The Association of Manufacturing Technology (AMT): a trade association that represents US-based companies involved in manufacturing technology, including OEMs, System Integrators, technology providers, and more. Alongside its online member directory, the association also offers a range of events and educational resources, including conferences, seminars, and training programs.

Industry-specific associations, such as the Technical Association of the Paper and Pulp Industry (TAPPI) or Wood Machinery Manufacturers of America (WMMA), are good resources for finding qualified integrators and Machine Builders catered to specific industry needs.

Industry experience and expertise

The demand for industrial automation has increased over the past years thanks to the adoption of Industry 4.0 technologies. The global industrial automation market is estimated to grow at a compound annual growth rate (CAGR) of over nine percent in the following six years. It’s crucial for manufacturers to partner with a professional company that is experienced and knowledgeable in the industry they operate.

Long company history

Companies with a long history in industrial automation have accumulated knowledge and experience in the field. They can offer some crucial benefits which a new start-up may lack:

  • Proven track record of successful installations: A long establishment can indicate the company has been financially sound through ongoing service contracts and many successful projects. Additionally, a company’s longevity can be directly linked to its ability to adapt to changing market conditions and technologies, which can be a valuable asset in deploying automation projects. Most importantly, a company’s long history can prevent installations from becoming orphaned or abandoned, providing end-users with continuous system support or component upgrades.
  • Experienced in managing complex projects: Whether a project will finish on time and how smoothly the transition will go can be directly attributed to an automation partner’s project management capabilities. Seasoned professionals perform as many off-site tests as possible and plan for unexpected challenges to minimize a plant’s downtime during installation. The difference between shutting the plant down for a week versus a few hours significantly impacts throughput and the bottom line.
  • Solid understanding of technologies used in the past and present: Brownfield projects often require an automation company to understand the legacy technologies used at an end user’s site. A younger company may struggle to find resources to integrate with legacy systems. Companies with a long history will likely have such knowledge, which will help them choose the right technologies or machinery compatible with the client’s current environment.
  • Well-established partnerships with technology suppliers: Some automation companies may opt to use a wide variety of vendors, while some choose to work with a selected few. An ongoing supplier partnership allows automation engineers to gain hands-on experience through repeated system deployments. By fully understanding these components’ capabilities, the engineers can troubleshoot efficiently and effectively without contacting the original supplier, minimizing production downtime.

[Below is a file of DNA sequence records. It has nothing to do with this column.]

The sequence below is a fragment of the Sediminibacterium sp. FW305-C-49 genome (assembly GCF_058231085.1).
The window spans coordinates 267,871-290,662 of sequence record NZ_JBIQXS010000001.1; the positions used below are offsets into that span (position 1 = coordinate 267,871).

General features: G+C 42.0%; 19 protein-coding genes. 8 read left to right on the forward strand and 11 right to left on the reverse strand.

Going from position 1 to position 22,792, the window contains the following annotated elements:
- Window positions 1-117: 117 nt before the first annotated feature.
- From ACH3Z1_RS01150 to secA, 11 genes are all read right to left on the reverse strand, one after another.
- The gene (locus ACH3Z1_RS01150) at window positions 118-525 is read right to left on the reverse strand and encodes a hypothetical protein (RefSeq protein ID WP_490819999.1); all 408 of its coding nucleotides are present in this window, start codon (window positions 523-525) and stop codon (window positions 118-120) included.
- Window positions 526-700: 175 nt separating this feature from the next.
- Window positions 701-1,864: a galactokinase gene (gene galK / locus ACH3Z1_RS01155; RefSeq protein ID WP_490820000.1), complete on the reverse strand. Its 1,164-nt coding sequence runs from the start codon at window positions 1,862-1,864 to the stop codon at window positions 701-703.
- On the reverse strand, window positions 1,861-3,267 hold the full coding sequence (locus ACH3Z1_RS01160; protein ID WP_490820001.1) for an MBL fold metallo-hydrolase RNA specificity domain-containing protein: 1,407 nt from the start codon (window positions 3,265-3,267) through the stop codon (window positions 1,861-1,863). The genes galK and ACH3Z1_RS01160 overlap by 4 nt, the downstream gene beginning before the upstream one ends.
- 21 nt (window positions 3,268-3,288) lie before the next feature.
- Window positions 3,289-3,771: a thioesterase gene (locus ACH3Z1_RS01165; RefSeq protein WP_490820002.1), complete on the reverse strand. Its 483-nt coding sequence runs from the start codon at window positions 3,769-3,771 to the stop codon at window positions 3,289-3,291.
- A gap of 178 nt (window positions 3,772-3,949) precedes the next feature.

• Pre-training before installation: Experienced automation companies understand the importance of pre-training. Many Machine Builders or OEM companies often have a working model of the installation in their plants, providing users or operators training in a controlled environment. A trial or dry run with the machine allows the end users to learn from mistakes, ask questions, or provide feedback before the final installation.  

Reading case studies or solution pages can be an excellent way to understand a potential automation partner’s strength. It is also a good practice to reach out to these featured companies to learn about their past experiences with the System Integrator or OEM company the end user is considering working with.

Team members’ credentials

Industrial automation projects can be complex and require diverse skills and expertise, and having members with the proper credentials can help ensure that the project is completed with professionalism. For example, a Professional Engineer (PE in USA or P.Eng. in Canada) designation is highly regarded in industrial automation projects. PE is a credential awarded to individuals who have passed a rigorous examination in engineering knowledge and have met specific educational and experience requirements. In addition to demonstrating their technical knowledge and skills, PE is expected to adhere to a strict code of ethics, which requires them to act in their client’s best interests and prioritize the public’s “safety, health and welfare” in their work.